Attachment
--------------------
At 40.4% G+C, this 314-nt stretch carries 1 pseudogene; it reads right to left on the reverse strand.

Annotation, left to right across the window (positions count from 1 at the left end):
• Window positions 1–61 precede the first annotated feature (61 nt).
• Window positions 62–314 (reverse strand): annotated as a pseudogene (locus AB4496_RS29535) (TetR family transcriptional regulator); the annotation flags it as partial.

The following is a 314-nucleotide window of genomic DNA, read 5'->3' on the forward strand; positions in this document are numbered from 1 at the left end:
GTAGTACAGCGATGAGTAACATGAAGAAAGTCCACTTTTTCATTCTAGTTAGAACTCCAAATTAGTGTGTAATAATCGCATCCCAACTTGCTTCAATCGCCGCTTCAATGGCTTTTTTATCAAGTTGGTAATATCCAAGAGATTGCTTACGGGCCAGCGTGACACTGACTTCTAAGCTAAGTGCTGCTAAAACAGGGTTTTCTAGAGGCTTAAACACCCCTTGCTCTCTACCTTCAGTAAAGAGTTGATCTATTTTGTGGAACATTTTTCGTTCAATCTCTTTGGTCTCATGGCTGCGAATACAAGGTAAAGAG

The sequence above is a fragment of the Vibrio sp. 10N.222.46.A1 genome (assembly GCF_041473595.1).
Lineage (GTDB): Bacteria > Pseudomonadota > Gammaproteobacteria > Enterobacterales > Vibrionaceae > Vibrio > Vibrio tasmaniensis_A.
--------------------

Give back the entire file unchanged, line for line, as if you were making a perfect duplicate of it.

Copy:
At 40.4% G+C, this 314-nt stretch carries 1 pseudogene; it reads right to left on the reverse strand.

Annotation, left to right across the window (positions count from 1 at the left end):
• Window positions 1–61 precede the first annotated feature (61 nt).
• Window positions 62–314 (reverse strand): annotated as a pseudogene (locus AB4496_RS29535) (TetR family transcriptional regulator); the annotation flags it as partial.

The following is a 314-nucleotide window of genomic DNA, read 5'->3' on the forward strand; positions in this document are numbered from 1 at the left end:
GTAGTACAGCGATGAGTAACATGAAGAAAGTCCACTTTTTCATTCTAGTTAGAACTCCAAATTAGTGTGTAATAATCGCATCCCAACTTGCTTCAATCGCCGCTTCAATGGCTTTTTTATCAAGTTGGTAATATCCAAGAGATTGCTTACGGGCCAGCGTGACACTGACTTCTAAGCTAAGTGCTGCTAAAACAGGGTTTTCTAGAGGCTTAAACACCCCTTGCTCTCTACCTTCAGTAAAGAGTTGATCTATTTTGTGGAACATTTTTCGTTCAATCTCTTTGGTCTCATGGCTGCGAATACAAGGTAAAGAG

The sequence above is a fragment of the Vibrio sp. 10N.222.46.A1 genome (assembly GCF_041473595.1).
Lineage (GTDB): Bacteria > Pseudomonadota > Gammaproteobacteria > Enterobacterales > Vibrionaceae > Vibrio > Vibrio tasmaniensis_A.